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Another Voice: New York succeeds when its families succeed

By Thomas Perez

Growing up in Buffalo was the best education anyone can get in family, community and resilience. It’s a city of hard workers and good neighbors. When someone falls on hard times, people rally around to offer a hand up. I’ll never forget the people who supported me and my family after my dad passed away when I was just 12 years old.

Last week I visited Buffalo and met families who aren’t so different from my own in the summer of 1974 – confronting challenges, but finding the strength to move forward. They work hard and play by the rules, but still struggle to make ends meet.

Regrettably, their struggle is even greater without access to paid leave, critical time to take care of themselves and their families during the important and challenging moments in life. We are the only industrialized nation on earth that doesn’t have some form of national paid leave.

We continue to force our people to make impossible choices between the jobs they need and the families they love. We force dads to put sick children on a school bus because they can’t afford to miss a day at the plant, the office or the store. We force women to return to work just weeks after giving birth. And we make it difficult for children to care for the parents who raised them.

We live in a “Modern Family” world, but we’re still playing by “Leave it to Beaver” rules.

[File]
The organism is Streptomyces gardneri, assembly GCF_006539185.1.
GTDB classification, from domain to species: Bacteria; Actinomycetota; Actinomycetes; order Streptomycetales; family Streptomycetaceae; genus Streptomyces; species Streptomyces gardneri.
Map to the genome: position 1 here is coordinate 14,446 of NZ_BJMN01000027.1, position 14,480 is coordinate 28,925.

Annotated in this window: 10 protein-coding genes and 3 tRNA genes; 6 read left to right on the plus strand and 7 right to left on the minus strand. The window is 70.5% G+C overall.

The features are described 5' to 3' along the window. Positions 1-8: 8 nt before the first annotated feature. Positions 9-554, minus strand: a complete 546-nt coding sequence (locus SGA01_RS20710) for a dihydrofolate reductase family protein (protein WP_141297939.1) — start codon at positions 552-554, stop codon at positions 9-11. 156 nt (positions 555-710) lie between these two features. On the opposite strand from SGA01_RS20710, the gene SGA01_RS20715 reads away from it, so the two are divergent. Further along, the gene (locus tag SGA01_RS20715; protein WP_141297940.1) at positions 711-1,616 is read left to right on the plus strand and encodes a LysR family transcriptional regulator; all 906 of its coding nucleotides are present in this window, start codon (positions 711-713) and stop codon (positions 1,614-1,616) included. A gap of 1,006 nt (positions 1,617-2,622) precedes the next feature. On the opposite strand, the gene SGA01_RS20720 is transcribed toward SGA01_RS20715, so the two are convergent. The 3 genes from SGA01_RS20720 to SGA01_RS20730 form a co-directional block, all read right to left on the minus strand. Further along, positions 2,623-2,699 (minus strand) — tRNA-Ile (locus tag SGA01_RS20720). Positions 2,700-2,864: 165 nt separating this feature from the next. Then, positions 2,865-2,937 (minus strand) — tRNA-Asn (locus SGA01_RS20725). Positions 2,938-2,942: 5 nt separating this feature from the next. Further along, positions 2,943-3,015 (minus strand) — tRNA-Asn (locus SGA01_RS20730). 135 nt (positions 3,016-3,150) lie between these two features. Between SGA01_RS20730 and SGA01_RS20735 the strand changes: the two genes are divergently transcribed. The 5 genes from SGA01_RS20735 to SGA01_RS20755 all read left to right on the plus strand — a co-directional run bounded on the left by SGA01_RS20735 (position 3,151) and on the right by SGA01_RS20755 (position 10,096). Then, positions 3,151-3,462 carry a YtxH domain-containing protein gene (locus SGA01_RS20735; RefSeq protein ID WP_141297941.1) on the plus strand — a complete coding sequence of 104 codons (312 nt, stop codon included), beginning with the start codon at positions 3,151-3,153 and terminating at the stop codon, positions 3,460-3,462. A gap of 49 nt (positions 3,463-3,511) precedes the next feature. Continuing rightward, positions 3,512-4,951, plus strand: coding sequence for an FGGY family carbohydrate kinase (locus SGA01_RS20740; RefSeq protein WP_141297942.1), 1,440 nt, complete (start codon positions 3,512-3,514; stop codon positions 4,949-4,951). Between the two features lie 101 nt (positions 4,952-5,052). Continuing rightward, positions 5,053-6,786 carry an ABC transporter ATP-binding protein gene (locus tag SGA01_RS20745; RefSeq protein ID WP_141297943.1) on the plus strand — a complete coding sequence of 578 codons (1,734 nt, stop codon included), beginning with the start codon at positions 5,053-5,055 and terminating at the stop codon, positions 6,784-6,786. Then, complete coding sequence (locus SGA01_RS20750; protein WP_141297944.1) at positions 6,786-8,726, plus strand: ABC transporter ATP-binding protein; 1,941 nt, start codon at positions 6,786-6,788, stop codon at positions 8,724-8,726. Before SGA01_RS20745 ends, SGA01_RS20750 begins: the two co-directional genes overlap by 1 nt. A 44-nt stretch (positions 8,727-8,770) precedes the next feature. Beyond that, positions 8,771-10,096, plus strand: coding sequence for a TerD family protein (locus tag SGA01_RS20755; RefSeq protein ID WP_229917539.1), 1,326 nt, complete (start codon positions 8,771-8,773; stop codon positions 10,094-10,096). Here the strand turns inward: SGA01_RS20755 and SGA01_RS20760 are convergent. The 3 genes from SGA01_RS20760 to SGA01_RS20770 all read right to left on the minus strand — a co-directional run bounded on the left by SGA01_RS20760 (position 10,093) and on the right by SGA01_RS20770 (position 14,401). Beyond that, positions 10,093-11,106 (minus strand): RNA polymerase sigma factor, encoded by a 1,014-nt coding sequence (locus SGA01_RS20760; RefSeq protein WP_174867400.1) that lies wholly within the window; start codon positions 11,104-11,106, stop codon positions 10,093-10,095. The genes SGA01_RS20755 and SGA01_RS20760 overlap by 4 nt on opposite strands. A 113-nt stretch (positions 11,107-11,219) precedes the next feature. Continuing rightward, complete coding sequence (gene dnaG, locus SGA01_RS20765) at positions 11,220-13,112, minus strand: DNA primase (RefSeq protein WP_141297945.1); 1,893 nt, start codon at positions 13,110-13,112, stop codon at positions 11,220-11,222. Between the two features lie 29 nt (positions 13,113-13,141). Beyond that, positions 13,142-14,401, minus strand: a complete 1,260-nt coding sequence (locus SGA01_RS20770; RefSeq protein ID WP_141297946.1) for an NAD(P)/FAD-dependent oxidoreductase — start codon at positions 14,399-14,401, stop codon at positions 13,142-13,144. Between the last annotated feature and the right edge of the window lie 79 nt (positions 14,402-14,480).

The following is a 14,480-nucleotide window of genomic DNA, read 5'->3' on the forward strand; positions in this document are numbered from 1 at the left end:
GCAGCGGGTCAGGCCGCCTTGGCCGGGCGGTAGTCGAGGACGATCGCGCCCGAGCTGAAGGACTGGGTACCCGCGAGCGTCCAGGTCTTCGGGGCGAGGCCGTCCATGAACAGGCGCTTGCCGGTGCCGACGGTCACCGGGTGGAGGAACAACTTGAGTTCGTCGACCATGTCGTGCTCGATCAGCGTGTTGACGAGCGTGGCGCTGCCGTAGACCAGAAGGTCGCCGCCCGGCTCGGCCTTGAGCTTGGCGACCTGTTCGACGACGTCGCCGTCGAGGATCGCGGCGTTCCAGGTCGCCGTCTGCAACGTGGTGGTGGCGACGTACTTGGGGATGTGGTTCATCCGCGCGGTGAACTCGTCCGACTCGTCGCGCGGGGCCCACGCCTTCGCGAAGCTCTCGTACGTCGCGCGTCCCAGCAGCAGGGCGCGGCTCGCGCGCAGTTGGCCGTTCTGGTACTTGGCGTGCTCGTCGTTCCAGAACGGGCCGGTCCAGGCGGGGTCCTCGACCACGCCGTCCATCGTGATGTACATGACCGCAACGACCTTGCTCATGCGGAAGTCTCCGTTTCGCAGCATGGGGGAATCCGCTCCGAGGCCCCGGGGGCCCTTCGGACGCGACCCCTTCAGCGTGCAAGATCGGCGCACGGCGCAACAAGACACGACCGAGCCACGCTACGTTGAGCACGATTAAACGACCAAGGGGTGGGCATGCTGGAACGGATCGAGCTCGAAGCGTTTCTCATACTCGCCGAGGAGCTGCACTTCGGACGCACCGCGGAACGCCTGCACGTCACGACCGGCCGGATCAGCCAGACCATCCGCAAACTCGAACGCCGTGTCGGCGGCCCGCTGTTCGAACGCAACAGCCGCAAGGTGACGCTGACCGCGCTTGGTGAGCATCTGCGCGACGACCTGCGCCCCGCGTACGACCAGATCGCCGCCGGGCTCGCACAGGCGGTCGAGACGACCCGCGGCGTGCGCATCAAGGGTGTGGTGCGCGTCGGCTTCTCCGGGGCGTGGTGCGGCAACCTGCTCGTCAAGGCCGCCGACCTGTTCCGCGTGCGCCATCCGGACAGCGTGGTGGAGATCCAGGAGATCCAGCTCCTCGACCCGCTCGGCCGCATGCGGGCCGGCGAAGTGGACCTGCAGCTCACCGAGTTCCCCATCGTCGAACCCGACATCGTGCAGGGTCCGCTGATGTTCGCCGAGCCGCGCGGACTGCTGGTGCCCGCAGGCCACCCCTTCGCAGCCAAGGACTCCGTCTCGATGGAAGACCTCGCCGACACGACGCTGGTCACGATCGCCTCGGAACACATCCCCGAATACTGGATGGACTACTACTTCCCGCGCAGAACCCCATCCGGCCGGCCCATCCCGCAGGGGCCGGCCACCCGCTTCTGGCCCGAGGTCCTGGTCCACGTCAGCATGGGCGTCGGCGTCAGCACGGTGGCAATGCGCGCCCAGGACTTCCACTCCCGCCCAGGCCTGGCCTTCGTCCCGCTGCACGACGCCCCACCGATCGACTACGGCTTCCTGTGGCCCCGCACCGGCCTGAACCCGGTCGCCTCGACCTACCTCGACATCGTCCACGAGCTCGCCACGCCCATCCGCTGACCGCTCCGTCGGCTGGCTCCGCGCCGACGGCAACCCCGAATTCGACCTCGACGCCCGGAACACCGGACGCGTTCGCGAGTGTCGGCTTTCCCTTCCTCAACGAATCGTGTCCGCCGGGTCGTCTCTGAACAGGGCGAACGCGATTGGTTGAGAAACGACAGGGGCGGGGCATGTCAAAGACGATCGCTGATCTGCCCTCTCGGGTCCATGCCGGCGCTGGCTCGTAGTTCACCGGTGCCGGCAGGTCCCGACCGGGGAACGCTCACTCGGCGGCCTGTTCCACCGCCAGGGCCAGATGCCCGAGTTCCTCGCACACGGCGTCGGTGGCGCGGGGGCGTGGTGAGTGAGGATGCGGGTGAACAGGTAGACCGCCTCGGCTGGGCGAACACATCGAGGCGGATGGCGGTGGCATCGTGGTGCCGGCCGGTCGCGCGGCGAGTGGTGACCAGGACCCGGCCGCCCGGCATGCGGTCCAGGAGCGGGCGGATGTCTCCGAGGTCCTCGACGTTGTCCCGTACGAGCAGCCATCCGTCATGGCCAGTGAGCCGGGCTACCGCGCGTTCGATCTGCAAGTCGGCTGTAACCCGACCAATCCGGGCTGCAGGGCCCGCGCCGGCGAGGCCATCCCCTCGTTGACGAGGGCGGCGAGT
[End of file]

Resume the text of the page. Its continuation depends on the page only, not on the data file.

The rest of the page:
It doesn’t have to be this way, and forward-looking states like New York are moving the needle. Absent leadership from Congress, states and localities nationwide are taking action to expand access to paid family and medical leave.

As it is on so many issues, New York is way out in front. A bill passed the Assembly last month that would allow workers to receive the equivalent of up to two-thirds of their wages for as many as 12 weeks of family leave.

Paid leave helps our economy grow, too. Here’s one example from just across our northern border: In 2000, the United States and Canada had about the same labor force participation rate among women ages 25 to 54. Today, Canada is ahead of us by more than 8 percentage points – in part because it has generous paid leave laws. If we had kept up with Canada, we would have over 5 million more women in the workforce today. And over 5 million more women in the workplace would mean $500 billion in additional economic activity per year. We’re squandering talent and leaving money on the table.

As long as we don’t have paid leave, we are stifling economic growth and holding ourselves back from shared prosperity, here in New York and throughout the nation. Expanding access to paid leave is the right thing to do for families and the smart thing to do for our economy. It will strengthen New York and the whole nation.

Thomas Perez, the U.S. secretary of labor, grew up in Snyder.